Comedy from the director of Notting Hill, about a hard-working TV producer (Rachel McAdams) who tries to revitalise her show by bringing on a cantankerous, old-school anchor (Harrison Ford). Also stars Diane Keaton. Now playing nationwide. Click here for session info.
Not to come off like the curmudgeonly newsman Harrison Ford plays here, but Morning Glory is the most lightweight take on serious topics for some time. The film circles the debate between news and entertainment without ever quite making a point; hints at modern career-women’s struggles with work/life balance but doesn’t suggest solutions beyond sex and haircuts; and makes matters worse by only spending as much time on Anchorman-like insults, hurled between news anchors, as it does on slow-mo shots of Rachel McAdams running in heels.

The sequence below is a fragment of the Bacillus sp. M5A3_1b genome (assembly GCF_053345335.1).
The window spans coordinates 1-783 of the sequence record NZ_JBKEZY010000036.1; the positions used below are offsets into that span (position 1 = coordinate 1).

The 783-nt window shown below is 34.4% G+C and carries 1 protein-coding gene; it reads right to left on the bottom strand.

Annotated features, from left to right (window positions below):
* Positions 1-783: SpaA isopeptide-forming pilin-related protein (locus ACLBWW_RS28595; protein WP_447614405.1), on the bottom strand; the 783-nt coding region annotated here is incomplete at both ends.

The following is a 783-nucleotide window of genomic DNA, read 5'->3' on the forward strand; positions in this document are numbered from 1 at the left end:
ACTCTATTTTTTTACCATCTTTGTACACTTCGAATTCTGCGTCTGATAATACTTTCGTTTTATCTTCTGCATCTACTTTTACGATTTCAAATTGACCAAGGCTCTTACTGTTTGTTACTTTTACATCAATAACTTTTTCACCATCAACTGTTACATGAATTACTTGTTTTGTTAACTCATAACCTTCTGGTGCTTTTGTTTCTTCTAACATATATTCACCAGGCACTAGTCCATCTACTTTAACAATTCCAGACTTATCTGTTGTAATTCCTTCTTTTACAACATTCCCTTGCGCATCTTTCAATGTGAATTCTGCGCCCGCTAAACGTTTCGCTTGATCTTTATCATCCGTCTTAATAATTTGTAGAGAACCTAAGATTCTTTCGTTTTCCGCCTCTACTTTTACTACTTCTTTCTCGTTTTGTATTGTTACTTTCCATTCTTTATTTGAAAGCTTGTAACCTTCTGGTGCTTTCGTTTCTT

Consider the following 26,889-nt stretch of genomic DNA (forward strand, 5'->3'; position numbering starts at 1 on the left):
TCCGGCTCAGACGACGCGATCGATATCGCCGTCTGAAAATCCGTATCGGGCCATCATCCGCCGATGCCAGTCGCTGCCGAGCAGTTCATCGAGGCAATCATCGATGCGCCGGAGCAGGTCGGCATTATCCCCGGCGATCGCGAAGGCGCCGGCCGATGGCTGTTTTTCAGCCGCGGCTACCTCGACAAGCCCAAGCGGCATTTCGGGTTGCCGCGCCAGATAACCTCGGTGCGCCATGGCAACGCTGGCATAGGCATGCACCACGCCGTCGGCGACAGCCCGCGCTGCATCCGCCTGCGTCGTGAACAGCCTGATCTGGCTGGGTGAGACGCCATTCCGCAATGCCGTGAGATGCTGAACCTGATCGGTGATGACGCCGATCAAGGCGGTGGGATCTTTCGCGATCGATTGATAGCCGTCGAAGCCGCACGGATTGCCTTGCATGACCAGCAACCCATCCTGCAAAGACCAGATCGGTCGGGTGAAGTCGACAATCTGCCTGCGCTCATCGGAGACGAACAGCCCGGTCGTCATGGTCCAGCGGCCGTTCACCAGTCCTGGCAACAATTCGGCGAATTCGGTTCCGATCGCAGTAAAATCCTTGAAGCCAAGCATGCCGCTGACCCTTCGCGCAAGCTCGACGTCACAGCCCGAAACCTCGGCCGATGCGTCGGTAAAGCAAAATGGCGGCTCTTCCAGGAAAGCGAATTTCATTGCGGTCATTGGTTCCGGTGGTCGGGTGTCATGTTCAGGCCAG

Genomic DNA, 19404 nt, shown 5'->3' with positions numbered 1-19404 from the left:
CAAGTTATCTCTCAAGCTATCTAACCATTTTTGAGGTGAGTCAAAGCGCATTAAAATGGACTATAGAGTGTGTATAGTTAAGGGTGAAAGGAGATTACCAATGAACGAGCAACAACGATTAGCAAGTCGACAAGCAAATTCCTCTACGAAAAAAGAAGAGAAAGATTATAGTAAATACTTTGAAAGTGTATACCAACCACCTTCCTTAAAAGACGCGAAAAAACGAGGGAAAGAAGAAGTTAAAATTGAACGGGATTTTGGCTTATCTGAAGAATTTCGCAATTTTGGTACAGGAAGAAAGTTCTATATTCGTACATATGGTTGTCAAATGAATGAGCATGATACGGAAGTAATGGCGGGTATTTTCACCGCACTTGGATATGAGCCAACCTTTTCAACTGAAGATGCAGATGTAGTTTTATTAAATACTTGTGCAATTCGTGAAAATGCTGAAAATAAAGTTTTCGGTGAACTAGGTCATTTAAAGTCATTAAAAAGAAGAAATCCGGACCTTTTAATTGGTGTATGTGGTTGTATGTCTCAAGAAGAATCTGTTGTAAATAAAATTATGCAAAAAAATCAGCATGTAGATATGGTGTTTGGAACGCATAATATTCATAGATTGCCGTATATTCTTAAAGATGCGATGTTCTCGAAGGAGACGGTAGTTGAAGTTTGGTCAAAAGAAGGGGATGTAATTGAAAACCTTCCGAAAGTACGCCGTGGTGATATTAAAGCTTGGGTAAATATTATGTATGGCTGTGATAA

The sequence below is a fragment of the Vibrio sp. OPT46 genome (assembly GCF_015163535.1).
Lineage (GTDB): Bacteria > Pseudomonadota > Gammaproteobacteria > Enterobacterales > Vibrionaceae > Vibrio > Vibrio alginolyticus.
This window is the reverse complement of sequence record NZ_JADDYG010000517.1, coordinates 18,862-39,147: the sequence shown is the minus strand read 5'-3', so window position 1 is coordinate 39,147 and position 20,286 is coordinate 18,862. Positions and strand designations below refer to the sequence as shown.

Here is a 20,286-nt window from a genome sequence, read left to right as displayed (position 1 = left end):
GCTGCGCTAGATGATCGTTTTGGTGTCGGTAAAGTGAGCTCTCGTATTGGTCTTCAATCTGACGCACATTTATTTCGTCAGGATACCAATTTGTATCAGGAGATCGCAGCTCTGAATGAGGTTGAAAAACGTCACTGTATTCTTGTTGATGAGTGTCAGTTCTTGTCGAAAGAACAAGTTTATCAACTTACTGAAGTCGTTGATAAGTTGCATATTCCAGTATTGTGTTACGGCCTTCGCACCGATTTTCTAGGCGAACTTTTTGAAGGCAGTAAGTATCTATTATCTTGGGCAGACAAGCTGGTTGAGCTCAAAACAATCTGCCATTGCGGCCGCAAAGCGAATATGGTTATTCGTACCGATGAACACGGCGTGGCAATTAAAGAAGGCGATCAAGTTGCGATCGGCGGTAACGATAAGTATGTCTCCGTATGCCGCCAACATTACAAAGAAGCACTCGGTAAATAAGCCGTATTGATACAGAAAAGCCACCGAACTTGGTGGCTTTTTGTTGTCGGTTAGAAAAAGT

That’s not to suggest there were any expectations of hard-hitting stuff here, and these gripes would have been sidelined if Morning Glory held up its end with laughs, love, or perhaps even a plot. Sadly, there’s nothing here we haven’t seen done better before; the flick not helping Ford’s possibly terminal career slump and even managing to drain the appeal out of McAdams. Only Diane Keaton comes across as well-cast – though proof Jeff Goldblum lives is appreciated. Something’s just a bit off about the whole enterprise – not very surprising given the film’s delays and three credited editors (suggesting a fair bit of tinkering to get this in shape).
The film lurches from one scene to another without ever making much of an impression and, worst of all, takes about an hour to get Ford where we want him, grumpily on the telly beside Keaton. Never satisfactorily exploring its comedic or dramatic possibilities, Morning Glory is as insubstantial as the telly it tries to make fun of.